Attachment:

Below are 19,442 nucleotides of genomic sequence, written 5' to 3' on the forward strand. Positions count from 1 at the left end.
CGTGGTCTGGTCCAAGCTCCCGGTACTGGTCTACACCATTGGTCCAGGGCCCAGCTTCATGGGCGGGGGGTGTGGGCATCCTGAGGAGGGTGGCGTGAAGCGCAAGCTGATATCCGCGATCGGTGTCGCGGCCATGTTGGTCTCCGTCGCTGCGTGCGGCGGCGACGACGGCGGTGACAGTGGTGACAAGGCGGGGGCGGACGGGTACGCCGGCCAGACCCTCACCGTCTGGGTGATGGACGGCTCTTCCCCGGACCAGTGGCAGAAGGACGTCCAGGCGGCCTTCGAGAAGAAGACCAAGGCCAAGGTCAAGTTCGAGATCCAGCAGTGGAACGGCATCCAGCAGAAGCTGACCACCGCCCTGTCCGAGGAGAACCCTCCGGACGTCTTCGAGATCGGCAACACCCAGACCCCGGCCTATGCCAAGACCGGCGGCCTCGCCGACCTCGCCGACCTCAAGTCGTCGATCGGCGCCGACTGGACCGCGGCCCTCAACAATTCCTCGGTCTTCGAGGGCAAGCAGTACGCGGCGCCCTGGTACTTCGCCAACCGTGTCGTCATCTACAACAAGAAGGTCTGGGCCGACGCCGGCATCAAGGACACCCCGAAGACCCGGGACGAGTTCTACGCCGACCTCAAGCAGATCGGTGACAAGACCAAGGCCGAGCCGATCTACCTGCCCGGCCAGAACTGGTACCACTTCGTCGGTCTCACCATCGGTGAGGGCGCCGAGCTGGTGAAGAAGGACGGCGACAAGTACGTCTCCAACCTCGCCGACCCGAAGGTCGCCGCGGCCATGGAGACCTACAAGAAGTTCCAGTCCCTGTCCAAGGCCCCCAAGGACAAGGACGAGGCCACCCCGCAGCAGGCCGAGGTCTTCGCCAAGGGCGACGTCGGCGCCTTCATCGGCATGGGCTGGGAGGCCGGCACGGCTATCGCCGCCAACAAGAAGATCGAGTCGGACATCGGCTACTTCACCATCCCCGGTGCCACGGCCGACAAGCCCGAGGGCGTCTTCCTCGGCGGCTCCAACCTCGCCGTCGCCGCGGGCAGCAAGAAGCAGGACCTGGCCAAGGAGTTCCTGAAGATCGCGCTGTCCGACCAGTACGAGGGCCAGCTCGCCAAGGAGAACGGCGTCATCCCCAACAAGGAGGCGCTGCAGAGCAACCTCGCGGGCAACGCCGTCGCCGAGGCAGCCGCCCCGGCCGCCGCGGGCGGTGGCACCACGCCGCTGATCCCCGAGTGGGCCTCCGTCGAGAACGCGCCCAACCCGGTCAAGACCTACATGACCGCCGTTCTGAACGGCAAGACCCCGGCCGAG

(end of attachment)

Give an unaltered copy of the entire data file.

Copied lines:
Below are 19,442 nucleotides of genomic sequence, written 5' to 3' on the forward strand. Positions count from 1 at the left end.
CGTGGTCTGGTCCAAGCTCCCGGTACTGGTCTACACCATTGGTCCAGGGCCCAGCTTCATGGGCGGGGGGTGTGGGCATCCTGAGGAGGGTGGCGTGAAGCGCAAGCTGATATCCGCGATCGGTGTCGCGGCCATGTTGGTCTCCGTCGCTGCGTGCGGCGGCGACGACGGCGGTGACAGTGGTGACAAGGCGGGGGCGGACGGGTACGCCGGCCAGACCCTCACCGTCTGGGTGATGGACGGCTCTTCCCCGGACCAGTGGCAGAAGGACGTCCAGGCGGCCTTCGAGAAGAAGACCAAGGCCAAGGTCAAGTTCGAGATCCAGCAGTGGAACGGCATCCAGCAGAAGCTGACCACCGCCCTGTCCGAGGAGAACCCTCCGGACGTCTTCGAGATCGGCAACACCCAGACCCCGGCCTATGCCAAGACCGGCGGCCTCGCCGACCTCGCCGACCTCAAGTCGTCGATCGGCGCCGACTGGACCGCGGCCCTCAACAATTCCTCGGTCTTCGAGGGCAAGCAGTACGCGGCGCCCTGGTACTTCGCCAACCGTGTCGTCATCTACAACAAGAAGGTCTGGGCCGACGCCGGCATCAAGGACACCCCGAAGACCCGGGACGAGTTCTACGCCGACCTCAAGCAGATCGGTGACAAGACCAAGGCCGAGCCGATCTACCTGCCCGGCCAGAACTGGTACCACTTCGTCGGTCTCACCATCGGTGAGGGCGCCGAGCTGGTGAAGAAGGACGGCGACAAGTACGTCTCCAACCTCGCCGACCCGAAGGTCGCCGCGGCCATGGAGACCTACAAGAAGTTCCAGTCCCTGTCCAAGGCCCCCAAGGACAAGGACGAGGCCACCCCGCAGCAGGCCGAGGTCTTCGCCAAGGGCGACGTCGGCGCCTTCATCGGCATGGGCTGGGAGGCCGGCACGGCTATCGCCGCCAACAAGAAGATCGAGTCGGACATCGGCTACTTCACCATCCCCGGTGCCACGGCCGACAAGCCCGAGGGCGTCTTCCTCGGCGGCTCCAACCTCGCCGTCGCCGCGGGCAGCAAGAAGCAGGACCTGGCCAAGGAGTTCCTGAAGATCGCGCTGTCCGACCAGTACGAGGGCCAGCTCGCCAAGGAGAACGGCGTCATCCCCAACAAGGAGGCGCTGCAGAGCAACCTCGCGGGCAACGCCGTCGCCGAGGCAGCCGCCCCGGCCGCCGCGGGCGGTGGCACCACGCCGCTGATCCCCGAGTGGGCCTCCGTCGAGAACGCGCCCAACCCGGTCAAGACCTACATGACCGCCGTTCTGAACGGCAAGACCCCGGCCGAG